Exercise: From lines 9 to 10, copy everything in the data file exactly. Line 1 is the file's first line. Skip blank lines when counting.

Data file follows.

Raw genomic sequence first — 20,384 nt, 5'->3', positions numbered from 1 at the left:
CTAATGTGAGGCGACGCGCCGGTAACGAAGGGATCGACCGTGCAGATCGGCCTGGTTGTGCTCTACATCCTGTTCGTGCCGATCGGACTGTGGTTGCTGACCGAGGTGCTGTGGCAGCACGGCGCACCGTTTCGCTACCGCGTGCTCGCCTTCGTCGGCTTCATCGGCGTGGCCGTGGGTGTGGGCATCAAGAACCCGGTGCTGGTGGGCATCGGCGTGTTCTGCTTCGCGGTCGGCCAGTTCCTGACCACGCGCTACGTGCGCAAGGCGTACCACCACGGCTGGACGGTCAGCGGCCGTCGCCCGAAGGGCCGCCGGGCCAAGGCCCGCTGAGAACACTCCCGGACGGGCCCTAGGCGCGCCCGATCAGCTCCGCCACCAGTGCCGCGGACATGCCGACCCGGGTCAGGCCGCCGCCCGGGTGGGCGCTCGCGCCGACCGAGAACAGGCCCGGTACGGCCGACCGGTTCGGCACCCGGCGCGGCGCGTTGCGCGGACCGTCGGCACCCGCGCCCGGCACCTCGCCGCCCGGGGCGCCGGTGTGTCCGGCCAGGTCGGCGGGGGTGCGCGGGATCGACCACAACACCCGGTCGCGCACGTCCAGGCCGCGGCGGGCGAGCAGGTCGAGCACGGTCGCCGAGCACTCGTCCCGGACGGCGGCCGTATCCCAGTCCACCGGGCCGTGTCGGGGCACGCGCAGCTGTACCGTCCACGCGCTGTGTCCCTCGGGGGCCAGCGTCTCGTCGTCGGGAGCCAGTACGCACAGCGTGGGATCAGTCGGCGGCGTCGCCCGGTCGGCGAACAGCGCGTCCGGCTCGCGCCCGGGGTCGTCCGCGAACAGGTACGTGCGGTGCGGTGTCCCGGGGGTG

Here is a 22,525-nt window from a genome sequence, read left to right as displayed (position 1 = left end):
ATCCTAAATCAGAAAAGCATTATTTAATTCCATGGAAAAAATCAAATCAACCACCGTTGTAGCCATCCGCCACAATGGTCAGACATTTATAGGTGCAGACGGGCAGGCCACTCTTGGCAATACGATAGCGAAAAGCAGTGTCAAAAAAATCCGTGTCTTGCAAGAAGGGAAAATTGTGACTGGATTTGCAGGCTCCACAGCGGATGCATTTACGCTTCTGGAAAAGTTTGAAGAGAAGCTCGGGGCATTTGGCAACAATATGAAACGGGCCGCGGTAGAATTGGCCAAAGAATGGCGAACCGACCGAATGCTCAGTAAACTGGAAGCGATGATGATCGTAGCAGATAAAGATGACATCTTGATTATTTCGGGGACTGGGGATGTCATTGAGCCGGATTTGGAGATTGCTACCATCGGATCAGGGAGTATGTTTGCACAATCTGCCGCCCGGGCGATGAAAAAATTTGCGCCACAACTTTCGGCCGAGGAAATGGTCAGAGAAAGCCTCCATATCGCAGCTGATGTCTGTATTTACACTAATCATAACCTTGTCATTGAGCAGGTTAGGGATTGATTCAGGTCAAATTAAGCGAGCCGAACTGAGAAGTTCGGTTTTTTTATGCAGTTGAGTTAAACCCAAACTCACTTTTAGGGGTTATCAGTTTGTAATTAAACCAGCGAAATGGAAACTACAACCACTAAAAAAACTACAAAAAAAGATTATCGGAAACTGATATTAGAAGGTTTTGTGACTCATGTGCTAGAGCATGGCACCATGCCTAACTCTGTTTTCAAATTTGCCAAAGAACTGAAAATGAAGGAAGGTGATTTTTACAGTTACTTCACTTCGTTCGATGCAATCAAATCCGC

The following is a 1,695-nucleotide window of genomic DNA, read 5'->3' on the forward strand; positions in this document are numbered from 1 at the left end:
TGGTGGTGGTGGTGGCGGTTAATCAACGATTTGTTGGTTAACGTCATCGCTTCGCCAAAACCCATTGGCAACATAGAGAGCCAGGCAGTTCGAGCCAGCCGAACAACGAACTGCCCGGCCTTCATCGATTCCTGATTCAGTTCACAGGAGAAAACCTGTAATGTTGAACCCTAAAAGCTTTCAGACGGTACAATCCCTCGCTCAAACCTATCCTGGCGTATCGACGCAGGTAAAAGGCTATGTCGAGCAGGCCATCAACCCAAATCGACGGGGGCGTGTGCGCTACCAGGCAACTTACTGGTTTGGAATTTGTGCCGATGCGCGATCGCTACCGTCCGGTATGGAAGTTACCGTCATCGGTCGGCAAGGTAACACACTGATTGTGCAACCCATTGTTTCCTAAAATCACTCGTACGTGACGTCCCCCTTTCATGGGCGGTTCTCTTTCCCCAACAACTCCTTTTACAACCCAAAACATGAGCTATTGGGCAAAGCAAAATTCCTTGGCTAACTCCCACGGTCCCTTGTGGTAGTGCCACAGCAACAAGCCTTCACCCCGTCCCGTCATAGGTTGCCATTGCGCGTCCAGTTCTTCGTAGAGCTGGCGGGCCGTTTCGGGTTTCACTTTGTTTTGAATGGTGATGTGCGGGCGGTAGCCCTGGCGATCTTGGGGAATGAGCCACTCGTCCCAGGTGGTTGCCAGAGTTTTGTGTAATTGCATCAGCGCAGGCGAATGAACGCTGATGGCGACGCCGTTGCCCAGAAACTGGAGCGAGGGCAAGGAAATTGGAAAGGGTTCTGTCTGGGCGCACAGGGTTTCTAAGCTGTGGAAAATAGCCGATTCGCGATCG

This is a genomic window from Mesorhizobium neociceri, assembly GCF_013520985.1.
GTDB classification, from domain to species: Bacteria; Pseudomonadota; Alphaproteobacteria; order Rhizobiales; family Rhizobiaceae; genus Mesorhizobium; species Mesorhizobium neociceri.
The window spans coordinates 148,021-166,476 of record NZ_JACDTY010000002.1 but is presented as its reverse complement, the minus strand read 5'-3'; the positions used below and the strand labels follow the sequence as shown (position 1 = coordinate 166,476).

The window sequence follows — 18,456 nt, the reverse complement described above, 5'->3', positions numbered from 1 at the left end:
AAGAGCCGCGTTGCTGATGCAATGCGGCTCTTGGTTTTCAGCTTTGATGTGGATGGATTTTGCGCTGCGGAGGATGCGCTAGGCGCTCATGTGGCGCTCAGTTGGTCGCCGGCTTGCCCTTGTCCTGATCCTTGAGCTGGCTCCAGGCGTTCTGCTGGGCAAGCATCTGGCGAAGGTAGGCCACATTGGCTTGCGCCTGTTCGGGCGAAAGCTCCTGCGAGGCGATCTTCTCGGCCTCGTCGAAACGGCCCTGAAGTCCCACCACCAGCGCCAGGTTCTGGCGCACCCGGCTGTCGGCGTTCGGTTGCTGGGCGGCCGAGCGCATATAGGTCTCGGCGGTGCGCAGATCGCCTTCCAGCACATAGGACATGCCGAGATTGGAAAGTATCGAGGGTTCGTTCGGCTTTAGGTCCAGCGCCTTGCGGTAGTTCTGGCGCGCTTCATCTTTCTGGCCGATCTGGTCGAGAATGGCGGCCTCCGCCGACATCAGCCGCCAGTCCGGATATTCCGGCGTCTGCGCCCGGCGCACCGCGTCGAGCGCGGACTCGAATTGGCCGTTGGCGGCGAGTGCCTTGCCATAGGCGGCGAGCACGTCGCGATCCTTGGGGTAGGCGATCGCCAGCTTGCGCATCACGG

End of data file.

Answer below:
The window spans coordinates 148,021-166,476 of record NZ_JACDTY010000002.1 but is presented as its reverse complement, the minus strand read 5'-3'; the positions used below and the strand labels follow the sequence as shown (position 1 = coordinate 166,476).

The window sequence follows — 18,456 nt, the reverse complement described above, 5'->3', positions numbered from 1 at the left end: